Women Rising: Has the #MeToo Movement Smashed the Glass Ceiling for Women in Tap?
Writing in Dance Magazine in 1969 about Tap Happenings, those weekly tap dance jams at the Bert Wheeler Theater in New York City, critic Patrick O’Connor commented on dancers Sandra Gibson and Leticia Jay, the two sole female performers: “Gibson, the first of the red hot ‘soul’ mamas does a number, as does Leticia Jay, but face it, the evening belongs to the men.”
“I think we are beginning the conversation—the door is cracked open, but we need to confront more,” says international jazz tap soloist Michela Marino Lerman. With mentors that included Gregory Hines and James Buster Brown, Lerman was the only woman (since Sandra Gibson in 1949) to be inducted into the Copasetics fraternity of jazz hoofers. She has long-hosted weekly tap dance jams at Smalls, and is a frequent performer at Dizzy’s Club Coca-Cola, where she is a tap soloist and bandleader for Michael Mwenso and the Shakes.
Lerman confesses that while she has finally arrived at a place of respect, women in tap often get relegated to certain categories—women like Chloe Arnold and her Syncopated Ladies who has allied with pop star Beyoncé and been nominated for an Emmy for her choreography on the “The Late Late Show with James Corden”; women like Michelle Dorrance, recipient of the MacArthur “Genius” Award for combining the musicality of tap with the structural intricacies of contemporary dance. “But where are there openings for a female jazz tap solo improviser?” Lerman asks. “Soloists like Jason Samuels Smith and Derick Grant—I look at Savion Glover as a model. I want to be a soloist/musician—there is a difference there.”
Elka Samuels Smith
“I am a producer, manager and arts administrator, and very aware of how I come across,” says Elka Samuels Smith, who founded the artistic management company Divine Rhythm Productions in 1999 to support professional tap dancers, performers, choreographers and musicians. “I am a very direct person by nature, and I can be taken differently than if I were a man. And if I have had to soften my approach, it is because there are people on power trips.”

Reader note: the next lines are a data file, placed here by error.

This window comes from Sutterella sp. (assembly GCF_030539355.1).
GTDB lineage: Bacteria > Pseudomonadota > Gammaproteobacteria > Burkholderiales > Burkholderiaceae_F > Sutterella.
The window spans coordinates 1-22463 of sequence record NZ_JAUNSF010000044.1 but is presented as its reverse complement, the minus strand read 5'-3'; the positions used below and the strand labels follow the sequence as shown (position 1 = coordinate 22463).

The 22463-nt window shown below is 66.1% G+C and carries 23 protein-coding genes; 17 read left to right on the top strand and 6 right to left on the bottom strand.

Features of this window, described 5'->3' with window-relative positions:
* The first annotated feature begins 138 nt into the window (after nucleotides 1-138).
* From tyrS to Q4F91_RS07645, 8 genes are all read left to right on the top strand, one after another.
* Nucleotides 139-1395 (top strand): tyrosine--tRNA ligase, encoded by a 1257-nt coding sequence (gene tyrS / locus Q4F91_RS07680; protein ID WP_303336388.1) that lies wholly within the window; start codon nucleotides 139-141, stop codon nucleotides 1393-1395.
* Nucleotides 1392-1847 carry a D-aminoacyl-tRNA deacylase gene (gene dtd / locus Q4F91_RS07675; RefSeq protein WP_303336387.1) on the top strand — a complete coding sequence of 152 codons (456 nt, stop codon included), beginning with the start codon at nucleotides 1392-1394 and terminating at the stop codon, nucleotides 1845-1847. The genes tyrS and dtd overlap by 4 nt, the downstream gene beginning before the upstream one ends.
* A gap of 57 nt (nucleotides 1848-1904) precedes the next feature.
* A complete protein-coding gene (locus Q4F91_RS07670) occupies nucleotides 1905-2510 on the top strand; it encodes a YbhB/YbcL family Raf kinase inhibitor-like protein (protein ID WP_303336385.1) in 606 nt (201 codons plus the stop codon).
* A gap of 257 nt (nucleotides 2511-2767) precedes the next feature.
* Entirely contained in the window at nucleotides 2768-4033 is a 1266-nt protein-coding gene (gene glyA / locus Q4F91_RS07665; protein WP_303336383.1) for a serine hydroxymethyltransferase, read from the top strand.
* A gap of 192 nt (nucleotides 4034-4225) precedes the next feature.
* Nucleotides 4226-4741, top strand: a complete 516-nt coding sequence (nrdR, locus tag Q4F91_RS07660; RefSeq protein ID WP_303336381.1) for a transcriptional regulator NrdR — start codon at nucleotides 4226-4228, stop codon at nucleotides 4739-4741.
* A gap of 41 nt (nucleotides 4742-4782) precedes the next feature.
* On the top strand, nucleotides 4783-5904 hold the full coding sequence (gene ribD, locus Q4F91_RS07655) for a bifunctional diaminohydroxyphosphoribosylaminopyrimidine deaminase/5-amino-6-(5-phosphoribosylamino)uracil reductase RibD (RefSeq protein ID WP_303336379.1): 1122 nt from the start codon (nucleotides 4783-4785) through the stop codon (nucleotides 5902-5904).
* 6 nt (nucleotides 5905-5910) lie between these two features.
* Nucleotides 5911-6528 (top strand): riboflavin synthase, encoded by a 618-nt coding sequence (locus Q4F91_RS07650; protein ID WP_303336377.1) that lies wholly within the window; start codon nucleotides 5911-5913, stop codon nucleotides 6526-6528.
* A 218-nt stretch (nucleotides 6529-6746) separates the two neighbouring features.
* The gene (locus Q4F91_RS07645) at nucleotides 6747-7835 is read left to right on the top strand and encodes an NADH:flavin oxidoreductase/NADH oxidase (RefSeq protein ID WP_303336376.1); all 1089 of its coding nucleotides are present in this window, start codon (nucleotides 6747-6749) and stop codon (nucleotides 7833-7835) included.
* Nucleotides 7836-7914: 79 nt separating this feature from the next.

The daughter of renowned jazz dancers Sue Samuels and JoJo Smith, and sister to tap dancer Jason Samuels Smith, Elka admits that she has had to deal with powerful men in the industry. “And those one-on-one conversations that happen behind the scenes—wow! The reaction is really crazy—complaining you are not being friendly enough.” Samuels credits her survival in the industry to other powerful women who have reassured her about being unapologetic.
So, are things changing? “Yes!” Samuels exclaims. “Men are tiptoeing a little bit more now because they are being accounted for obvious discrimination. Some would say we have come a long way, but others. . .you have to understand the dynamics. The business of tap dance for women may have evolved, alongside of music and culture, but we are still dealing with people taking away our reproductive rights. We have the #MeToo movement and Black Lives Matter. So it is hard to say that we have shattered anything! The playing field has not been totally leveled because of who holds the power.”
“Have women been discriminated against?” asks Dormeshia Sumbry Edwards. “Yes. Absolutely. But I am not sure that the doors have ever been closed for women, not really.”
For Edwards, who was the sole female performer in the Tony-winning Bring in ‘Da noise, Bring in ‘da Funk and directed the rave-reviewed And Still You Must Swing which premiered at Jacob’s Pillow, women have always been in the forefront of tap. “I know who I got to see growing up, and I know the male dancers we all look up to—most of whose teachers were women!” Edwards is also keenly looking at the women coming up. “I am trying to look at this next generation, and there are young ladies kicking it out. There are a lot of men out there, but they might be outnumbered right now by the ladies.”